Jesus could not have said more clearly that we cannot serve God and money (and those things that money provides). He used a ludicrous image of a camel and needle for emphasis. Paul even warned Timothy that love of money (and those things that money provides) would destroy us. Yet we have a whole generation of Christians (in both the States and the Amazon) that believes that God rewards us with that which He said will destroy us! Christians of today spend their time and energy pursuing money (and those things that money provides) while talking much about the Kingdom. We must decrease…
A jailed Romanian Pastor has said that 95% of the believers that he knows who have been persecuted have maintained passion for Jesus. He also says that 95% of the believers that he knows who have experienced material prosperity have lost their passion for Jesus. It’s no wonder that so many of today’s Christians struggle with a lack of personal passion for the Kingdom and lack of intimacy with their Father. We must decrease…
We spend millions just on our church buildings, soft chairs, sound systems, etc. We somehow believe that this money (given to us by God to steward) is more appropriately spent on us than on children who have never heard of God’s love for them as they sleep on the ground at night cold and hungry. We are to give it away, not spend it on ourselves! This is the whole of Jesus’ life and message and yet church today is all about the church (our growth, our character, our peace, our assurance…). We are so comfortable in our meeting places and yet God never primarily called us to meet together. We are called to go, to serve, to die to our comforts and ambitions (for others’ sake), to love the unloved, to free the captive, to heal and comfort the diseased and afflicted, etc. We meet together in order to become equipped to do the work of the Kingdom outside of our climate-controlled buildings. Where, however, is the majority of the church’s money spent, on ourselves or on those in need who don’t know Him? I wonder how many people we could genuinely help with clean water, one good meal/day, basic medicines, bibles, etc. if we sold all of our air-conditioned modern-day cathedrals? Even in “third world” missions, I would love to have even a portion of what is spent on bricks and mortar to spend on real needs. We would shock the world if we stopped spending money on ourselves (the church) and began spending it on them, no strings. We must decrease…
We don’t offend the world because we ARE the world. We have the same desires for self-improvement, for success, for earthly security, for attention, for comfort, for pleasure. We are as self-focused as those who claim no interest in God. We must decrease…
70% of the world’s population say that they do not believe in Jesus and His kingdom. I wonder what the church would look like if this 70% became the focus of our love. It’s been reported that < 3% of all Christian giving goes to the non-christian world (82% to pastoral care, 12% to home mission, 5% to foreign mission). In order to love them as they are and where they are, we must decrease…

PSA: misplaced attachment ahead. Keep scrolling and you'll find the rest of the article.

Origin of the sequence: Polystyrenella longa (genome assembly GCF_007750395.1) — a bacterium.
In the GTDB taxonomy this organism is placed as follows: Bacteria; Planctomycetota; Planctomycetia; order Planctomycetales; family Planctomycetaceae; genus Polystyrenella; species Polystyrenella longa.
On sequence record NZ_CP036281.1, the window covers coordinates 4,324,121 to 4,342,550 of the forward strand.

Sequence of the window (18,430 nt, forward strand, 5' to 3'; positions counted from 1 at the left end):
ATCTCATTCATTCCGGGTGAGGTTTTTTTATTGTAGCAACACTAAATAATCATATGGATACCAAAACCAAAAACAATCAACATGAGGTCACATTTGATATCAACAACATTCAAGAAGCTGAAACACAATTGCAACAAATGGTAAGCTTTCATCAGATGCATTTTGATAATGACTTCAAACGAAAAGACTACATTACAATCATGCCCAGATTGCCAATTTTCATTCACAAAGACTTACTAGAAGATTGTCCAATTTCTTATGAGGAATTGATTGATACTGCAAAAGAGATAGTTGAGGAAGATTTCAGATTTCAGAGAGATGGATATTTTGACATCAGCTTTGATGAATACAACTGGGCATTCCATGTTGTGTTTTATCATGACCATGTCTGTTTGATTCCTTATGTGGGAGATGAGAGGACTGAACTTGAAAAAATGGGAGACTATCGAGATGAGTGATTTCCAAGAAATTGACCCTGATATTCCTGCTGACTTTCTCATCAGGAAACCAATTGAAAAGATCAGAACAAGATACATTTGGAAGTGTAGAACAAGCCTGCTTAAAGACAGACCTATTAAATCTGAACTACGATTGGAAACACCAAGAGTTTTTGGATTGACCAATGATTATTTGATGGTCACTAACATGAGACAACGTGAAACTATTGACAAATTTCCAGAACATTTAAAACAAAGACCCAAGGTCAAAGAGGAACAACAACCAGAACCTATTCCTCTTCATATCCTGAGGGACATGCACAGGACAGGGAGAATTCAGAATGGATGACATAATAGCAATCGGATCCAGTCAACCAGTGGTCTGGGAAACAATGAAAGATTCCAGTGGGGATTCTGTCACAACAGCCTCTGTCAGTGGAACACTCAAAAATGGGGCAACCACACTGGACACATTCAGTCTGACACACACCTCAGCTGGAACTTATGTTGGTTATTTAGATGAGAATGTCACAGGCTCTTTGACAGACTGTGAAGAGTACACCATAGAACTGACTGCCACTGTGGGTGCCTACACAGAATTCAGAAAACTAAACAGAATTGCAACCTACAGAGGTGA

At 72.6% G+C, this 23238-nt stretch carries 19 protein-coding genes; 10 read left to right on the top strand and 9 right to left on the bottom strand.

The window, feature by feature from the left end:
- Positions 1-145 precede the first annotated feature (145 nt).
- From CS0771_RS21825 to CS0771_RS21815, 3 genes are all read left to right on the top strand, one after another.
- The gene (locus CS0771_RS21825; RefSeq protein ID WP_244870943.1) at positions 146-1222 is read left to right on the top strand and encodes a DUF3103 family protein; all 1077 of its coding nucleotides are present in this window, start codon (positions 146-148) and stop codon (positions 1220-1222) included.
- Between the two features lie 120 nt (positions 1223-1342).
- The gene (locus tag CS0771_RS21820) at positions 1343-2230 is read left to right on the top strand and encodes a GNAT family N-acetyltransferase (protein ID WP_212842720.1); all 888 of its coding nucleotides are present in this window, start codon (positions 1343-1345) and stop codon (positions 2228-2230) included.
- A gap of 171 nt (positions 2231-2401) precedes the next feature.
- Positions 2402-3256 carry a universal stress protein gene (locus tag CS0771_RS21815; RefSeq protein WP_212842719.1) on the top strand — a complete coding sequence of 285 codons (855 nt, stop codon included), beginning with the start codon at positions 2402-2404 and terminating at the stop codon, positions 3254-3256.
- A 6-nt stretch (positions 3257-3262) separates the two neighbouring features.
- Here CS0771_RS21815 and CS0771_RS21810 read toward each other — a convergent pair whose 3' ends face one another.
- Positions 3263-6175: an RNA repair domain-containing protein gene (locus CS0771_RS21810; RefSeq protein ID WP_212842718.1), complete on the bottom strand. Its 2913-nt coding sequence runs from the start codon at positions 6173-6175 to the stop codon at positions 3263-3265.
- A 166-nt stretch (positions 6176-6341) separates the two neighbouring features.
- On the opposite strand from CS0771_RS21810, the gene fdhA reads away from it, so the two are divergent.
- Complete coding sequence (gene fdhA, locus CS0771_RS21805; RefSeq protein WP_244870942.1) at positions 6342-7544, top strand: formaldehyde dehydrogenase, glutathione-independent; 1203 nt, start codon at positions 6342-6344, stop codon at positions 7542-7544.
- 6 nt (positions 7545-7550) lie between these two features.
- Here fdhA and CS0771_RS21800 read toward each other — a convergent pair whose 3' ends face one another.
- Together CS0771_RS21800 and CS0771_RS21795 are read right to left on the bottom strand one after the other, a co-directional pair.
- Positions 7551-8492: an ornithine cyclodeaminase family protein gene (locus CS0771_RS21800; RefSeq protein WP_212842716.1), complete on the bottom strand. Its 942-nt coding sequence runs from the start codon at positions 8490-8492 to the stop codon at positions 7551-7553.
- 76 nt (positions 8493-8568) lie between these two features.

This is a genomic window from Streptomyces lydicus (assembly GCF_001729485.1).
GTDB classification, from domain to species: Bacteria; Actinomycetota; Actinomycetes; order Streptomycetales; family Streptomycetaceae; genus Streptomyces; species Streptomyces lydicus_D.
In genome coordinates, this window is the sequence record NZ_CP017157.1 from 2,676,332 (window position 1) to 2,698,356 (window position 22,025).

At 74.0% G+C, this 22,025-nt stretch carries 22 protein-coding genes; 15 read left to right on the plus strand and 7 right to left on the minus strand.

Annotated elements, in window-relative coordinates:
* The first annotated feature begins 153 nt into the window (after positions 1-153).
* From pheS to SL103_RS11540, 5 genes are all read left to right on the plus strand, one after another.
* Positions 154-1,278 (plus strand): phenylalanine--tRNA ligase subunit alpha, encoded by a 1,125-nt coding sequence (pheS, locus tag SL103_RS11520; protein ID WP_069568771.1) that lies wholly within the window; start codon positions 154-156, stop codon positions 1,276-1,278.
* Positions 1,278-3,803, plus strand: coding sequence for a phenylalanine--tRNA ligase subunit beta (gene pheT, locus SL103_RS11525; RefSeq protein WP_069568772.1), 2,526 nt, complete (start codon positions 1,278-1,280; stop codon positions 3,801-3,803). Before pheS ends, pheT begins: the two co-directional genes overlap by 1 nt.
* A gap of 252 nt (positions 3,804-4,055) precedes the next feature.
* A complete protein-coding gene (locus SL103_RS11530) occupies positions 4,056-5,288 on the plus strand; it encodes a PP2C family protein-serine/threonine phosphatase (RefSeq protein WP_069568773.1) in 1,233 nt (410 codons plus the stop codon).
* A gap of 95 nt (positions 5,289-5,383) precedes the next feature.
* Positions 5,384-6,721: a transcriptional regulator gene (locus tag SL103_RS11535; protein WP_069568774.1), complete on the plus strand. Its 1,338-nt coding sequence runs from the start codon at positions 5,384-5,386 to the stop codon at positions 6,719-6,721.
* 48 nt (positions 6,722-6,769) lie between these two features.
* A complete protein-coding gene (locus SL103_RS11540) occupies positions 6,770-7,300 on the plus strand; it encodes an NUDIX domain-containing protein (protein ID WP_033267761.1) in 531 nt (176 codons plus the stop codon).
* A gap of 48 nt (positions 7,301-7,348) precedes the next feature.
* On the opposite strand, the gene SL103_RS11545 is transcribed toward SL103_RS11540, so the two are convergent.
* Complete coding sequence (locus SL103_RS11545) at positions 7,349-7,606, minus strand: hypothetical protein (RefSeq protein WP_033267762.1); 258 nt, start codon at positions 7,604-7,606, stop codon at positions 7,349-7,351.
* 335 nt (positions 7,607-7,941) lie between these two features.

Half of the world’s people live on less than $2.50/day. One in four live on less than $1.00/day. 90% of world’s population live on < $1,000/month and the world median income is $1,700/year. Life in the Amazon is quite simple materially, yet even a common laborer here ($10/day) is still richer than 37% of the world’s population. This life is often so painful and desperate especially for those without adequate food/water, shelter, clothing, medical care, etc (more than 1 of 2 of the world’s people). What can we do? We must decrease… http://www.givingwhatwecan.org/resources/how-rich-you-are.php
As Jesus’ body, we must decide. Will we seek to die for another’s benefit or seek to live better for ourselves? Pastors, missionaries, ministers and all Jesus followers, we must evaluate our hearts, to see if we are seeking His kingdom first. We say that God is first in our lives, yet our energy, money and passion are spent on ourselves. Even a missionary can work very hard and live completely for himself, focusing on achievement, “success”, and esteem. Is it our will or His will that we are pursuing? Let us pick up our cross (choose to serve and suffer) for His sake and for the sake of another. We must decrease…
I believe that our Father is (still) looking for imperfect people who will choose to forsake temporal security, pleasure and comfort in order to serve those hurting and unloved. He seeks people who choose to abandon earthly rewards, who give away their lives, their work, their wage, their comfort, their name, their reputation, and their security, as did the One they follow. He seeks a people who will give up any regard for return, reward, appreciation, etc, because their passion is to see others blessed and to know their Father’s pleasure. He must increase…
What is the Good News?
Father, I’m so sorry that we have made your Good News all about “me”. I’m sorry that we are such spoiled children who have no regard for anyone else, let alone You. I’m sorry that our relationship with you has “me” at its center. I’m sorry for our gross lack of concern for those in the world that you dearly love. I want to give myself to you again to use and to spend. We must decrease. You must increase…
What would the church look like if it had complete disregard for its own comfort and was completely preoccupied with loving, serving and blessing those who don’t know Him?
The Good News of the Kingdom is not:
A better life – Look at the life of Jesus, Peter, Paul, Stephen, the historical Church
A genie who will grant our every prayer request
Good health, a cure
All of the answers
Mistake-free, error-free, sin-free behavior, perfection
The Bible – It is our revelation of God; not God
A religion, a church, a place
The Good News of the Kingdom is:
The Cross, the Resurrection
Grace – We are washed, loved for ever, and nothing can separate us…
Relationship with God
God came to earth
God’s wrath forever satisfied in Jesus
We are loved, precious, created and saved with purpose – Love
He is our Daddy
We can surrender to (follow) our Father, who so loves us
We can participate in His work to bring others to our Father (we are His body, his instruments)
God is God – He is sovereign
A perspective focused on the eternal, the unseen
The fruit of the Spirit (Gal 5:22-23)